here)? If not, you probably just need to check out the trailerz for the five featured movies, below. Special thanks to the Chicago Reader, Gapers Block and Chicagoist for showcasing our one-of-a-kind event on their websites. Thanks guys/gals!
The Last Boy Scout
Release date: Dec. 13, 1991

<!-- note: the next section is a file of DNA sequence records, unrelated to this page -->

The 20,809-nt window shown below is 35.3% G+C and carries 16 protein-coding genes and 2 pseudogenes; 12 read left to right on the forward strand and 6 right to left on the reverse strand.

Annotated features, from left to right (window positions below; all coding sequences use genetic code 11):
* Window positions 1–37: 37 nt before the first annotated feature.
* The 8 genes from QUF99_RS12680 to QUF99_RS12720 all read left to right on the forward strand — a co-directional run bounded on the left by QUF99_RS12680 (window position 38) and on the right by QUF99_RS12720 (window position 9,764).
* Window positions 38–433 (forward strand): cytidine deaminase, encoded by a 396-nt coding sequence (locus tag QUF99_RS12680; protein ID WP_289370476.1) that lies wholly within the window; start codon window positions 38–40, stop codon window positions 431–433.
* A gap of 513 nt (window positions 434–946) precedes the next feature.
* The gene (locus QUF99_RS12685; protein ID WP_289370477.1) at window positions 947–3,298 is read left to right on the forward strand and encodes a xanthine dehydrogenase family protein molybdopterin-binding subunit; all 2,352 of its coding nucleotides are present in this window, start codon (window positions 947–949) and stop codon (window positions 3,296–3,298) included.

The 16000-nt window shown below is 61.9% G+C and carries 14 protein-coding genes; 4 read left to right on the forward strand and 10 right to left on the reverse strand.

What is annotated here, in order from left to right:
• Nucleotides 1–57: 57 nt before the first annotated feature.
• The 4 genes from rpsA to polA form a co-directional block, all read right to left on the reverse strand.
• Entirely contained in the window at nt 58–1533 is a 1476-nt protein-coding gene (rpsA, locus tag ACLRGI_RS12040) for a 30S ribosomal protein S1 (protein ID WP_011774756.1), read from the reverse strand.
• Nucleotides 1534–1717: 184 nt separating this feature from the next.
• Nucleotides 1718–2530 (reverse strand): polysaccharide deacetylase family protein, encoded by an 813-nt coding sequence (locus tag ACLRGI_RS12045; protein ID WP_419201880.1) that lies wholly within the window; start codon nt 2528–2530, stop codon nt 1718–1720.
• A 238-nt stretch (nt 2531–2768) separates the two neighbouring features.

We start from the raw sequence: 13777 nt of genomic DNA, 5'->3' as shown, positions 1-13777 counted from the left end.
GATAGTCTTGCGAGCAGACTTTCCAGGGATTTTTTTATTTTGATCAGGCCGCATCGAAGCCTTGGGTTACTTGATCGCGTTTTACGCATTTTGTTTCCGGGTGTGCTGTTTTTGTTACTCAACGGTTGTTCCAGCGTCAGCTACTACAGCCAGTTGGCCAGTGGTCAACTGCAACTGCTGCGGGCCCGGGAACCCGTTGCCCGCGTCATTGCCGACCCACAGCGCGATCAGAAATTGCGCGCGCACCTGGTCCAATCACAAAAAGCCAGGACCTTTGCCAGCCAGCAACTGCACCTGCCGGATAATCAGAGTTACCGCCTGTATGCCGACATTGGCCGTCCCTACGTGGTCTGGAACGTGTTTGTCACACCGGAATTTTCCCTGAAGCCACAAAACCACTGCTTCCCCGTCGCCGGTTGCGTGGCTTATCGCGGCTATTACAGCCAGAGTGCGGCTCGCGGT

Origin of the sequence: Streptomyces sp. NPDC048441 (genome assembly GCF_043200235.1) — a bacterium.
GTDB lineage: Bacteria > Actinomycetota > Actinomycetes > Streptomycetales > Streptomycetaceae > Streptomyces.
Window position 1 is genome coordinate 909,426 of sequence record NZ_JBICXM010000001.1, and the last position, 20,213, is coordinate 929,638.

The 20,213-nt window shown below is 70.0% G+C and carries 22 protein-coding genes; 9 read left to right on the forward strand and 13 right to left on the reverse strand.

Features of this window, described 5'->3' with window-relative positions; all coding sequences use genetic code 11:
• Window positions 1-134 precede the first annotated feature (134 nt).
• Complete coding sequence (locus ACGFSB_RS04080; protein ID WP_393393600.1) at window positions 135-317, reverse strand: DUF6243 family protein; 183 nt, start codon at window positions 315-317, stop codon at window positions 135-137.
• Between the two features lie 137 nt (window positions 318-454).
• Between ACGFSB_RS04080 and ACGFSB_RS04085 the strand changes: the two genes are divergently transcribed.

I originally saw this movie on home video (whuuu?) at my "girlfriend's" house on a hot summer night in 1992. I was wearing black cutoff sweatshorts and a bright purple Colorado Rockies T-shirt (the newest team in the MLB [along with the then-Florida Marlins], FYI). I don't remember exactly what she was wearing, but I want to say ... overalls? 1991! My mom drove me over, as this girl -- let' call her SHANA BLACK -- lived on the other side of town. Shana Black was special because, at 13, she seemed more like she was 18. Grown up, womanly, boobs. And I, being a late bloomer, looked more like I was nine or 10. Shana Black put the tape in the VCR (whooo?), pressed play and proceeded to sit on my lap. Because she looked older, she was also bigger than me. I'm not saying Shana Black was heavy, but she probably had me beat by about 20 pounds (I was a stick [... with an attitude]). What I'm trying to say is that my legs fell asleep before the end of the opening sequence (i.e., the famous scene in which receiver Billy Cole pulls a gun and shoots the other team's defenders [including, in an ironic twist, at least two safeties]). "Ain't life a bitch?" Because my feet were tingling, I had to ask Shana Black to move. Sensing my discomfort, she quickly dismounted, and suggested we move to her parents' screened-in back porch. You know, ROMANTIC. I obliged, having NO IDEA that a.) hanky panky might ensue, and b.) we probably weren't going to finish watching The Last Boy Scout. We sat next to each other on an uncomfortable wicker loveseat. It was humid outside, and I started to sweat. She turned on some sappy music -- probably smooth jazz or soft rock. Something terrible. She sat down next to me. She looked in my eyes. She smiled. Braces. I probably did too, but I can't remember (I got my braces in 1993, so I'm sure I smiled with my mouth closed [summerteeth]). She asked me if I wanted to dance. I said no. She turned away. She mouthed the words to the song playing in the background. She looked at me at me again, moving closer. Then, she closed her eyes and tilted her head (ever so slightly) to the side. I seized the moment -- which, for me, was alien -- and went in(!). What followed was ... QUITE POSSIBLE THE WORST FIRST KISS YOU CAN EVER IMAGINE. I don't know if she had previously kissed a guy (or guys), but she definitely knew more about Frenching than I did. Me? I was an embarrassment. A disgrace! I closed my eyes, and started swirling my tongue around like an animal. Not only that, I'm 100 percent sure that I bit her lower lip. Let me say that again: I BIT. HER. LIP. Not hard (no blood or anything), BUT STILL. She instantly reeled back, startled. Seeing the shock on my face, she assuaged my feelings (like a saint). "It's OK," she said, gently. IT'S. OK. Biting your date is OK. You got that, first-time kissers? I was horrified. There sat Shana Black, pretty and innocent and hopeful, and I ruined the night with a clumsy, blundering smooch. I scooted back a few inches, lowered my head and suggested that her mom drive me home (no easy escapes when you're a tween). That seven minute car ride felt like an eternity. Silence. Awkward small talk. Then a quick wave goodbye. But ... a silver lining! Sure, it went horribly wrong, but I did it -- I had my first kiss! I can't even begin to describe the shared feeling of disgust and relief I experienced that night. Disglief! Regust! However, the date DID end badly, and I felt like I had to do something to save my pride. So, I called my friend Jason (he of American Pie podcast fame), and instructed HIM to break up with Shana Black for ME. OVER THE PHONE. Like a gentleman. A few days later and Ghost Protes (Mission: Accomplished). I was a free man, untethered by the societal stigma of never having kissed a girl -- nay, a WOMAN -- regardless of how awful it actually was. The only downside? I never got to see the rest of The Last Boy Scout. Until tomorrow, that is! So you can see why I'm excited. THIS FESTIVAL IS ABOUT ME!